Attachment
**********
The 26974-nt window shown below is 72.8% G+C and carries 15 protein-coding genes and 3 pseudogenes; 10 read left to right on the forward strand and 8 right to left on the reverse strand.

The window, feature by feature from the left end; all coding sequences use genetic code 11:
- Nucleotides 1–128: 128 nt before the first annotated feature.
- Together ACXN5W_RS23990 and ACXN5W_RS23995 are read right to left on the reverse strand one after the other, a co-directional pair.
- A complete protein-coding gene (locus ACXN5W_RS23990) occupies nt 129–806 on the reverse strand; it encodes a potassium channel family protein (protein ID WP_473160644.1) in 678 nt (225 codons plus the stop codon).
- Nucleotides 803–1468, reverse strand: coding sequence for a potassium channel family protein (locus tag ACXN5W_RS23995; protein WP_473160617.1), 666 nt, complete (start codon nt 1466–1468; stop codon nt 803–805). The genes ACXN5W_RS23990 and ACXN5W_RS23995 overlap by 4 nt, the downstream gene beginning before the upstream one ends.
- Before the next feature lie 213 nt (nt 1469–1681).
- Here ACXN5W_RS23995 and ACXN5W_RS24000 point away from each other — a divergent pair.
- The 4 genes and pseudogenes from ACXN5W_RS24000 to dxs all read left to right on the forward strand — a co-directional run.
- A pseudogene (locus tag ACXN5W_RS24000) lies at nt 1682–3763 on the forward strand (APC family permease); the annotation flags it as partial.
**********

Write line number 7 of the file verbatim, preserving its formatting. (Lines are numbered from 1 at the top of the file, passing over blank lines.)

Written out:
- Before the next feature lie 213 nt (nt 1469–1681).